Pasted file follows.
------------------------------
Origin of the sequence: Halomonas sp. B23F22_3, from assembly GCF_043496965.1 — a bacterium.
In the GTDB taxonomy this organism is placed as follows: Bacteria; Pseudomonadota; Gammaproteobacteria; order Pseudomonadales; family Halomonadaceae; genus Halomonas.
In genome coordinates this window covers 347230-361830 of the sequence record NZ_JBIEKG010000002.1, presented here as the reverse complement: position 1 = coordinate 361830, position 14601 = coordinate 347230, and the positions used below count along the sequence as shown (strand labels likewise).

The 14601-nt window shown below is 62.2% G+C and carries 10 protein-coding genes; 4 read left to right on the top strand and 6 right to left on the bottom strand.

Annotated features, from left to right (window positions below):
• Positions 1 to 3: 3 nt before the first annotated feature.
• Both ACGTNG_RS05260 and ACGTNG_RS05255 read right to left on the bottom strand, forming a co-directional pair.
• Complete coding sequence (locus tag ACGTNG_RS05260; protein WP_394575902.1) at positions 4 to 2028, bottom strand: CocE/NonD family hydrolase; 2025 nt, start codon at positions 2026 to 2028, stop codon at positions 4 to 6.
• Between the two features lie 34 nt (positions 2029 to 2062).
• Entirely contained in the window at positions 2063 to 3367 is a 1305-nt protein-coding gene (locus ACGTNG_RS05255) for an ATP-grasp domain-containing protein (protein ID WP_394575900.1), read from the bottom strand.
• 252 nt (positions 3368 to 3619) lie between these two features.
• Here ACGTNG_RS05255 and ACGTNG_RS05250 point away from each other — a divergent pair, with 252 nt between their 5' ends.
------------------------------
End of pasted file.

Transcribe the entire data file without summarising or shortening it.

Origin of the sequence: Halomonas sp. B23F22_3, from assembly GCF_043496965.1 — a bacterium.
In the GTDB taxonomy this organism is placed as follows: Bacteria; Pseudomonadota; Gammaproteobacteria; order Pseudomonadales; family Halomonadaceae; genus Halomonas.
In genome coordinates this window covers 347230-361830 of the sequence record NZ_JBIEKG010000002.1, presented here as the reverse complement: position 1 = coordinate 361830, position 14601 = coordinate 347230, and the positions used below count along the sequence as shown (strand labels likewise).

The 14601-nt window shown below is 62.2% G+C and carries 10 protein-coding genes; 4 read left to right on the top strand and 6 right to left on the bottom strand.

Annotated features, from left to right (window positions below):
• Positions 1 to 3: 3 nt before the first annotated feature.
• Both ACGTNG_RS05260 and ACGTNG_RS05255 read right to left on the bottom strand, forming a co-directional pair.
• Complete coding sequence (locus tag ACGTNG_RS05260; protein WP_394575902.1) at positions 4 to 2028, bottom strand: CocE/NonD family hydrolase; 2025 nt, start codon at positions 2026 to 2028, stop codon at positions 4 to 6.
• Between the two features lie 34 nt (positions 2029 to 2062).
• Entirely contained in the window at positions 2063 to 3367 is a 1305-nt protein-coding gene (locus ACGTNG_RS05255) for an ATP-grasp domain-containing protein (protein ID WP_394575900.1), read from the bottom strand.
• 252 nt (positions 3368 to 3619) lie between these two features.
• Here ACGTNG_RS05255 and ACGTNG_RS05250 point away from each other — a divergent pair, with 252 nt between their 5' ends.